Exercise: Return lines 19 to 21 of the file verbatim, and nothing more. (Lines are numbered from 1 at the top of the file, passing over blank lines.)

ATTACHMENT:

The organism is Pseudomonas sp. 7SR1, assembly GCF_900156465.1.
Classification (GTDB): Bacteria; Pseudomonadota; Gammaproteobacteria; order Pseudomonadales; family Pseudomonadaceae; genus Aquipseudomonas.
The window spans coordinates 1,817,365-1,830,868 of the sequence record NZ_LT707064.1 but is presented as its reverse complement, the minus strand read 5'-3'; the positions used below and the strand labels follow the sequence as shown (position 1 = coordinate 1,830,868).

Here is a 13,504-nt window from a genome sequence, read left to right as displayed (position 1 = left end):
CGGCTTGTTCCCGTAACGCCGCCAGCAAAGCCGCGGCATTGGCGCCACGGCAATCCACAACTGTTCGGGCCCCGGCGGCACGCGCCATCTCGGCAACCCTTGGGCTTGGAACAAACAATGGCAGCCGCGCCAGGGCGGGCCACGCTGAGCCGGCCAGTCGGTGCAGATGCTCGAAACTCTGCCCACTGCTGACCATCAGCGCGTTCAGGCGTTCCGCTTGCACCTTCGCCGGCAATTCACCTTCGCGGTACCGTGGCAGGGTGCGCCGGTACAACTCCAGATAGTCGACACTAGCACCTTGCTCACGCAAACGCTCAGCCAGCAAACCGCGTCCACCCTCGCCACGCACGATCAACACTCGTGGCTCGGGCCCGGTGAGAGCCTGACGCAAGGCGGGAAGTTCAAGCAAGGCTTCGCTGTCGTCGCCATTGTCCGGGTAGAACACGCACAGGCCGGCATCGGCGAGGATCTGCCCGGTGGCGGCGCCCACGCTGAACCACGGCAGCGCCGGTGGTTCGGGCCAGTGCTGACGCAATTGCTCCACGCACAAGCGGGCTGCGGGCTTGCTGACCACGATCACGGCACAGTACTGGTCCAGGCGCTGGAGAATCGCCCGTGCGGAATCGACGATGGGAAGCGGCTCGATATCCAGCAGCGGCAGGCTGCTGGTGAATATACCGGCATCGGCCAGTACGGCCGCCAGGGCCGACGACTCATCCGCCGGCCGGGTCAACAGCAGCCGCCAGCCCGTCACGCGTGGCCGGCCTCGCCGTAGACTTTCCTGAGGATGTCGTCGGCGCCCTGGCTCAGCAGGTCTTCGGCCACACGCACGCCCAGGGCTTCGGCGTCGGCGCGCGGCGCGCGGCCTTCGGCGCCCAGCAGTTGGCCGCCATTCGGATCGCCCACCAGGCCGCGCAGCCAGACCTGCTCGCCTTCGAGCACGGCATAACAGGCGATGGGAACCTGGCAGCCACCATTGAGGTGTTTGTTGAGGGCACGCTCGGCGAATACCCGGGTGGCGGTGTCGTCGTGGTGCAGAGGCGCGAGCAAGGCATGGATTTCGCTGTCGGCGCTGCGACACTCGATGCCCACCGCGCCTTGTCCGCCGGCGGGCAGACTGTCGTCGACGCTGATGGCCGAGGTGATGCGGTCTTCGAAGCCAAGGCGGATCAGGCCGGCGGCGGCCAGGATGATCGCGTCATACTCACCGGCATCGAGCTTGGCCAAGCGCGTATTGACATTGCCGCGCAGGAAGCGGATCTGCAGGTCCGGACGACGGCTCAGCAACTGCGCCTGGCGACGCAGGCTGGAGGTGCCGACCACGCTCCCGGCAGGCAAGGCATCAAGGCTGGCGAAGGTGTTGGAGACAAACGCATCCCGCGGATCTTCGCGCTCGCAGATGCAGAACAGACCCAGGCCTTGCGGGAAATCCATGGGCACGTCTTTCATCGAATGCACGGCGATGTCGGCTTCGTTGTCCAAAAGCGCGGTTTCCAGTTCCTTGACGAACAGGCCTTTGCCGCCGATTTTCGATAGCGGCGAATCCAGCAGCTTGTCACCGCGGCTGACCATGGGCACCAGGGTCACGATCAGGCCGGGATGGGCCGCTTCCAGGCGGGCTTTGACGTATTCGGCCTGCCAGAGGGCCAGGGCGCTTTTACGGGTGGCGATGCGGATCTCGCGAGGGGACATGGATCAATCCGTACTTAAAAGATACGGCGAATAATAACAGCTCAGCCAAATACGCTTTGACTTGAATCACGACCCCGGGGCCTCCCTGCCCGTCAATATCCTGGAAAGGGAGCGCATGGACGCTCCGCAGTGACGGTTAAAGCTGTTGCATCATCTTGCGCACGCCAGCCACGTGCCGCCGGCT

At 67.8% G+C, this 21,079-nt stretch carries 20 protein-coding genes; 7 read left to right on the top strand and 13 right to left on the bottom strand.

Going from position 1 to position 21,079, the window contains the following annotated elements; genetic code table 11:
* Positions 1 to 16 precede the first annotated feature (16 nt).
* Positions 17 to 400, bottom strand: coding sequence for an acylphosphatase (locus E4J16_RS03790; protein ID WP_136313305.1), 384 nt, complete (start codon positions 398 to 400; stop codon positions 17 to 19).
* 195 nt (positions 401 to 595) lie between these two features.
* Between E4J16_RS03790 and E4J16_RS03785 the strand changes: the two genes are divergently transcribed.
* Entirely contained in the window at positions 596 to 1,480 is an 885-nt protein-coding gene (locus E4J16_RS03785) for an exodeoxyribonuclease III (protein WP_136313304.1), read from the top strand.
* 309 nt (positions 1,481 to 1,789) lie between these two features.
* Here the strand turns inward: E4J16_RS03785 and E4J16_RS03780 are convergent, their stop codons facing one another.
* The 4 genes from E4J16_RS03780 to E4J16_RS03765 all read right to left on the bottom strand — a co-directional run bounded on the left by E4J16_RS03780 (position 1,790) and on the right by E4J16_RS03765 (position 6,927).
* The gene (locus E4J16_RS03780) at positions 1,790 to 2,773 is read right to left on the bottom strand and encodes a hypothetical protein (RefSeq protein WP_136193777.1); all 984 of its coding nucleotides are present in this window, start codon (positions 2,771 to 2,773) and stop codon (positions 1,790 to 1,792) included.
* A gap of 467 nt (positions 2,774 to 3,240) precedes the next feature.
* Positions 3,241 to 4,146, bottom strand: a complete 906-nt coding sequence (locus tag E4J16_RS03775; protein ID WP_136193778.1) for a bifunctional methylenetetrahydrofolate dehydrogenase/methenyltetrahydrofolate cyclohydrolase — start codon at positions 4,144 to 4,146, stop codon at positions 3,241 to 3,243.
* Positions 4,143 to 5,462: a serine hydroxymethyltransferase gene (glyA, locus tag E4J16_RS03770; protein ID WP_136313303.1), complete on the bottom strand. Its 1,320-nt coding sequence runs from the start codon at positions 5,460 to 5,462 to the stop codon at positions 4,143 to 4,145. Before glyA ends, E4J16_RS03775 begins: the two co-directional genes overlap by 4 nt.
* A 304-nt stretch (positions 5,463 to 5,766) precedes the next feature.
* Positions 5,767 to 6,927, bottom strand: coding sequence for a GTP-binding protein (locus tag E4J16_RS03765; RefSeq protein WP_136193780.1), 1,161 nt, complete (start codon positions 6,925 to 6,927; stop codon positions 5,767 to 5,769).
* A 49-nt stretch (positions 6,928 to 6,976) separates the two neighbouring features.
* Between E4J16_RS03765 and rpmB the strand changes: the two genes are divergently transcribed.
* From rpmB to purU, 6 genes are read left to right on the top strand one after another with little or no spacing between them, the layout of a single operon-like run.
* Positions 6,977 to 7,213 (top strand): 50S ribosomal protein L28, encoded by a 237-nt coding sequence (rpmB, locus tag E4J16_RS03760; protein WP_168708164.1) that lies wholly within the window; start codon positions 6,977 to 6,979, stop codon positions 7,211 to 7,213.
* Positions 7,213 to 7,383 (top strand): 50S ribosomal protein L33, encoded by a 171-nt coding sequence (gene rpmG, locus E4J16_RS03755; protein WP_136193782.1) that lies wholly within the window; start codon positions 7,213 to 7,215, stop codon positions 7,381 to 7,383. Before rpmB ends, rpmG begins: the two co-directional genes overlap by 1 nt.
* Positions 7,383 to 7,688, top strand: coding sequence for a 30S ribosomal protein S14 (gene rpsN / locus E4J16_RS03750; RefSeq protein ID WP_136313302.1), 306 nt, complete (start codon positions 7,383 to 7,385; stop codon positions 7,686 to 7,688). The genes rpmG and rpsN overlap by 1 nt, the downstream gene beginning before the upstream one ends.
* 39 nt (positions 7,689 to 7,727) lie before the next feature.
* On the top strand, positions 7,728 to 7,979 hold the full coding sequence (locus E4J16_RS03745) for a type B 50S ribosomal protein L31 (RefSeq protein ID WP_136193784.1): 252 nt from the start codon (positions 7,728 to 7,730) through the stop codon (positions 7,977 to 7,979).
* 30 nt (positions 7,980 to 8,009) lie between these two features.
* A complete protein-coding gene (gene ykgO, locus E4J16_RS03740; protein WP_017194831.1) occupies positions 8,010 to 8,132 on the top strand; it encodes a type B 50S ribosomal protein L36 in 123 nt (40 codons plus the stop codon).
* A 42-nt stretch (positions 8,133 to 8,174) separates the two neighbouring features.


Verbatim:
* Positions 4,143 to 5,462: a serine hydroxymethyltransferase gene (glyA, locus tag E4J16_RS03770; protein ID WP_136313303.1), complete on the bottom strand. Its 1,320-nt coding sequence runs from the start codon at positions 5,460 to 5,462 to the stop codon at positions 4,143 to 4,145. Before glyA ends, E4J16_RS03775 begins: the two co-directional genes overlap by 4 nt.
* A 304-nt stretch (positions 5,463 to 5,766) precedes the next feature.
* Positions 5,767 to 6,927, bottom strand: coding sequence for a GTP-binding protein (locus tag E4J16_RS03765; RefSeq protein WP_136193780.1), 1,161 nt, complete (start codon positions 6,925 to 6,927; stop codon positions 5,767 to 5,769).